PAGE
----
WN: When you look back at a decade and a half of leadership here, what are your strongest impressions of the various constituencies in the university community and their contributions to Western’s mission?
Davenport: I would begin with our outstanding faculty. When I arrived here I could feel immediately that the faculty had a commitment to teaching and to their undergraduate students, which is sometimes not the case at distinguished research universities like Western. Our professors were different and they are to this day. They have a real commitment to their students.
We adopted as our mission statement to provide the best student experience among the research-intensive universities of Canada and of course we have been number one among the large research-intensive universities in the Globe and Mail survey for all seven years of the survey. A large part of that performance is due to the commitment that our faculty have to our students and students talk to me about it all the time.
On the staff side, our staff contribute in countless ways to that best student experience. When you look at those categories that are largely driven by staff in the Globe and Mail survey, things like the quality of our residences and other support services, we do very, very well because of the committed work of our staff.
Our students make a great contribution. I believe we have the best student government in the country. They take a positive view of university affairs. They seek to build that student experience while working with the university administration. They have made an enormous contribution to our high rankings.
And finally, the alumni, who have been so generous with their time as volunteers, helping us to spread the word about Western and also acting as mentors to our students, finding jobs for them. They have just been great and of course they have been very generous.
We have the largest Homecoming and our alumni are unusually committed – they are Purple and Proud. And of course they have been the major factor in the over $600 million that we’ve raised in private gifts since 1994.
WN: What do you consider to be Western’s most important assets?
Davenport: Western’s most important assets are its people – our dedicated faculty, staff, students and alumni. They have built this university over generations into a great international institution and I know they will continue to build it in the future under the leadership of Dr. Amit Chakma.
WN: What is your opinion of your successor, Dr. Amit Chakma? Any advice or tips you’d like to pass on to him about being President at Western?
Davenport: The sitting president takes no role whatever in the selection of the successor, however, I can honestly say that I was thrilled when Amit Chakma’s name was announced shortly before Christmas.
I know him to be an outstanding researcher and scholar and a committed visionary administrative leader. He will be a superb president for Western and our community is lucky that he has accepted this position. He is also a very collegial person. He works well with people. He is sensitive to their feelings. He knows how to bring them around to a common vision. I am sure he will be a great success at Western.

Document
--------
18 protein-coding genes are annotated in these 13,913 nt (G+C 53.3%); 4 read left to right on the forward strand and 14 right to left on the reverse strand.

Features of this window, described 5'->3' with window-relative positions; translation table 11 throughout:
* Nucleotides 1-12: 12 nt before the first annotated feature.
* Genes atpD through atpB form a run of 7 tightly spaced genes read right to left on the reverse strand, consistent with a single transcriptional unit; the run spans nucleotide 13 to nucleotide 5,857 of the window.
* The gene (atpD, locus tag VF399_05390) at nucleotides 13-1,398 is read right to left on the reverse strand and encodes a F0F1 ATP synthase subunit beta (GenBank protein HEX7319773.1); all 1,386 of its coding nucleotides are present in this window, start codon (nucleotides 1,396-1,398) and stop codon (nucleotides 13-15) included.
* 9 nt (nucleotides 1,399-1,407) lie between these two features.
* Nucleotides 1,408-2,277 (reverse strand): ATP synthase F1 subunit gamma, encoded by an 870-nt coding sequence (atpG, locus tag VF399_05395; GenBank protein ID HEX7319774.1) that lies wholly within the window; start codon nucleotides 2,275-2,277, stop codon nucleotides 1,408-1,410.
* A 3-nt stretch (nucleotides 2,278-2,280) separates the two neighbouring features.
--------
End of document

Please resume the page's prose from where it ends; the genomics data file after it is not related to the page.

Dr. Chakma has given a number of speeches that I have attended and in each case he has put a special emphasis on the international standing and reputation of Western. I think that is a wonderful priority going forward. We need to extend our national reputation overseas and Dr. Chakma is the kind of visionary leader who can do that.
WN: Of course, the obvious question is what comes next for Paul Davenport?
Davenport: Josette and I will be retiring to her hometown of Tours, France. We recently bought an apartment in Tours and will be moving there in July.
I will come back to Western in the fall to teach my course on Paris During the Impressionist Period and in fact I will double the size of the course and teach half of it in London and half in Toronto.
I also intend to do a good deal of writing, both on my course but also on universities. I will be getting involved in the debates in France with regard to the reform of French universities. I am also interested in writing on university administration.
During the last decade, I have come to know the extraordinary work that Western is doing in Rwanda and the people that we are working with. I’ve let Ted Hewitt know that if I can contribute as a volunteer in the future to that work, I would be delighted to do so.
WN: Are there any special farewell comments you’d like to make to the community through Western News?
Davenport: I would like to thank our faculty, staff, students and alumni for 15 wonderful years.
When I arrived here in 1994, virtually no one knew me as anything but the president of the University of Alberta and that creates a fair degree of tension, particularly when the university is going through hard times, as we were. Those mid-90s were a dreadfully difficult period for Western and yet right from the start the community supported me, encouraged me and got involved in that first strategic plan.
Over time, we have accomplished some wonderful things together. So I will miss my friends here, each and every one. I wish them every success in the future.